C. elegans has high levels of mitochondrial rRNA despite their mtDNA organization: a Schematic of human mitochondrial DNA (mtDNA). Human mtDNA encodes 13 essential components of the electron transport chain (depicted in green), 22 tRNAs (gray) and 2 rRNAs (magenta) required for mitochondrial translation. Human mtDNA contains three promoters: heavy strand promoter 1 (HSP1) drives expression of the rRNAs independently from the rest of the genome; heavy strand promoter 2 (HSP2) drives expression of the entire mtDNA heavy strand as a polycistronic transcript; light strand promoter (LSP) drives the transcription of the entire mtDNA light strand. b Schematic of C. elegans mtDNA. All of the genes in C. elegans mtDNA are presumed to be transcribed from a single heavy strand promoter (HSP) as a single polycistronic transcript. c Metazoan phylogeny. Asterisks indicate taxa containing species with mtDNA organization similar to C. elegans (rRNA encoding genes are distant from each other and mtDNA transcription occurs from a single apparent promoter). Tree branch length is arbitrary. d Relative RNA levels of C. elegans mitochondrial genes normalized to ND4 levels (n = 4 for each of the genes. COI: \( \bar{x} \) = 2.07, SD = 0.15; COII: \( \bar{x} \) = 0.86, SD = 0.09; COIII: \( \bar{x} \) = 1.35, SD = 0.24; ND1: \( \bar{x} \) = 0.27, SD = 0.03; ND4: \( \bar{x} \) = 1.00, SD = 0.11; ND5: \( \bar{x} \) = 0.80, SD = 0.16; 12S: \( \bar{x} \) = 45.61, SD = 8.71; 16S: \( \bar{x} \) = 201.7, SD = 52.24)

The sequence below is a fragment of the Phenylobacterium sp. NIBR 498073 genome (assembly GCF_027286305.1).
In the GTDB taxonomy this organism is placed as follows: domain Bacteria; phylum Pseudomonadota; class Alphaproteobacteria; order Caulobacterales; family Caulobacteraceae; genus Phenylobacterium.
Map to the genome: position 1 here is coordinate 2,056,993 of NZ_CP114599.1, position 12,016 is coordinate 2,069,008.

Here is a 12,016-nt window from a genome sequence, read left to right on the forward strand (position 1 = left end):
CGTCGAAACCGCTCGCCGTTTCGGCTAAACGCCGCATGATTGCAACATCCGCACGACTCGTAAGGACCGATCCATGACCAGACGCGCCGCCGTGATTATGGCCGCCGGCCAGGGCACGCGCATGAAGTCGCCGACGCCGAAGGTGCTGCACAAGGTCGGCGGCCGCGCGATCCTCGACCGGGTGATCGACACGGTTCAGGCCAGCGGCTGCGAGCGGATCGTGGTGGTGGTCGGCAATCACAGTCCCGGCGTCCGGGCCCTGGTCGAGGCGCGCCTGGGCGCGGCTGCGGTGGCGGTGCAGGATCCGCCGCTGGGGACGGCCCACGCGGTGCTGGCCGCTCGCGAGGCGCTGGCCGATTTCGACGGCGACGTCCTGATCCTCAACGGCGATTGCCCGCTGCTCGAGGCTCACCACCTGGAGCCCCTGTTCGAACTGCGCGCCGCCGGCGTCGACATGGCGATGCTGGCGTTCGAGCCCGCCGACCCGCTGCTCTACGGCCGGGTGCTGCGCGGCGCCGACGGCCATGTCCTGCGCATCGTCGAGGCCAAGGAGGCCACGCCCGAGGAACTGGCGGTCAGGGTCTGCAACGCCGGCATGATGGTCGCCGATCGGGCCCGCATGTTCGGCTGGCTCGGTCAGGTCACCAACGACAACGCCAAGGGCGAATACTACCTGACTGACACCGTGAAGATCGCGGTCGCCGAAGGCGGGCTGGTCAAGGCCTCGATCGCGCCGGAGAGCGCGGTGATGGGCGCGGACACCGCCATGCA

Main text

Materials and methods

Worm strains

N2 (C. elegans wild isolate) animals were maintained at 20 °C on standard nematode growth media (NGM) plates seeded with OP50 E. coli bacteria.

RNA extraction

For each biological replicate, four 60 mm NGM plates of mixed-stage N2 worms were washed off of plates with M9 buffer into a single 15 mL conical tube. Worm suspensions were spun-down at 1300g for 5 min, supernatants were aspirated, and worm pellets were transferred to 2 ml RNase-free micro-centrifuge tube. Worm pellets were washed with 1 ml of M9 buffer two additional times to remove residual bacteria. Worm pellets (~ 100 μl) were snap frozen in liquid nitrogen. RNA was extracted using TRIzol™ (Thermo Scientific #15596026) as per manufacturer’s directions.

cDNA synthesis

cDNA was synthesized using Maxima H Minus First Strand cDNA Synthesis Kit (Thermo Scientific #K1681) following manufacturer’s directions. Briefly, ~ 500 ng of RNA from each biological replicate was combined with 1 μl of dsDNase, 1 μl of 10 × dsDNase buffer and brought-up to 10ul with nuclease-free H2O. This mixture was incubated at 37 °C for 2 min and then immediately returned to ice. Then, to the RNA containing tube, 1 μl random hexamer primers, 1 μl of 10 mM dNTP, 4 μl 5x RTase buffer, 1 μl of Maxima H Minus reverse transcriptase, and 3 μl of nuclease-free H2O were added. The cDNA synthesis reaction was run in a thermocycler: 25 °C for 10 min, 55 °C for 30 min, 85 °C for 2 min, 4 °C hold. Following cDNA synthesis, cDNA was diluted to 50 μl with nuclease-free H2O and stored at − 80 °C.

Droplet digital PCR (ddPCR)

cDNA dilution: cDNA was diluted in nuclease-free water to run in the dynamic range of ddPCR. Initially, all targets were diluted 1:200. This dilution fell within the dynamic range for the protein-genes. However, at this dilution the rRNA levels saturated the capacity of ddPCR. From this initial result it was determined that a 100x further dilution would be sufficient to accurately quantify rRNA levels. Consequently, cDNA was diluted 1:20,000 for reactions that measured rRNA targets.